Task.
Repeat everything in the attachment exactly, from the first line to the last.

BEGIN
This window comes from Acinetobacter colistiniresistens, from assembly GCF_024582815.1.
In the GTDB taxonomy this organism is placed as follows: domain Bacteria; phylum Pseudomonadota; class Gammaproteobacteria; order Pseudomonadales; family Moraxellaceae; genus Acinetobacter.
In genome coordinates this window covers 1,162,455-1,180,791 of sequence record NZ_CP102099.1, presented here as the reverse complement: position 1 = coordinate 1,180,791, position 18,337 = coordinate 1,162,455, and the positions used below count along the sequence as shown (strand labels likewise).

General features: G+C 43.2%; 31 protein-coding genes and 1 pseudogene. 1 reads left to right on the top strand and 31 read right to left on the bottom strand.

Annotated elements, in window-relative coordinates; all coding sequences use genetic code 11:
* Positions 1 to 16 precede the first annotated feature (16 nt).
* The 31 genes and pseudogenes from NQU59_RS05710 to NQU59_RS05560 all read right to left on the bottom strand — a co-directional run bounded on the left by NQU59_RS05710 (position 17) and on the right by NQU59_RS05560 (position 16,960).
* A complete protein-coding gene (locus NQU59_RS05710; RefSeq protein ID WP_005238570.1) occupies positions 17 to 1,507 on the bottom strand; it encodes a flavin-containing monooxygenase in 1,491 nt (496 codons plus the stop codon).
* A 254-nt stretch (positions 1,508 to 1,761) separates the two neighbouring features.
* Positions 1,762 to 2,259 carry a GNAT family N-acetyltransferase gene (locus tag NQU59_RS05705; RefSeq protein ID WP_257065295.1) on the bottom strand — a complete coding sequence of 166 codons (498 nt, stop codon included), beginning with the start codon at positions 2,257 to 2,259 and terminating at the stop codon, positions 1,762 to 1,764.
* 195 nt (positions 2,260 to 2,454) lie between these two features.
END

This window comes from Acinetobacter colistiniresistens, from assembly GCF_024582815.1.
In the GTDB taxonomy this organism is placed as follows: domain Bacteria; phylum Pseudomonadota; class Gammaproteobacteria; order Pseudomonadales; family Moraxellaceae; genus Acinetobacter.
In genome coordinates this window covers 1,162,455-1,180,791 of sequence record NZ_CP102099.1, presented here as the reverse complement: position 1 = coordinate 1,180,791, position 18,337 = coordinate 1,162,455, and the positions used below count along the sequence as shown (strand labels likewise).

General features: G+C 43.2%; 31 protein-coding genes and 1 pseudogene. 1 reads left to right on the top strand and 31 read right to left on the bottom strand.

Annotated elements, in window-relative coordinates; all coding sequences use genetic code 11:
* Positions 1 to 16 precede the first annotated feature (16 nt).
* The 31 genes and pseudogenes from NQU59_RS05710 to NQU59_RS05560 all read right to left on the bottom strand — a co-directional run bounded on the left by NQU59_RS05710 (position 17) and on the right by NQU59_RS05560 (position 16,960).
* A complete protein-coding gene (locus NQU59_RS05710; RefSeq protein ID WP_005238570.1) occupies positions 17 to 1,507 on the bottom strand; it encodes a flavin-containing monooxygenase in 1,491 nt (496 codons plus the stop codon).
* A 254-nt stretch (positions 1,508 to 1,761) separates the two neighbouring features.
* Positions 1,762 to 2,259 carry a GNAT family N-acetyltransferase gene (locus tag NQU59_RS05705; RefSeq protein ID WP_257065295.1) on the bottom strand — a complete coding sequence of 166 codons (498 nt, stop codon included), beginning with the start codon at positions 2,257 to 2,259 and terminating at the stop codon, positions 1,762 to 1,764.
* 195 nt (positions 2,260 to 2,454) lie between these two features.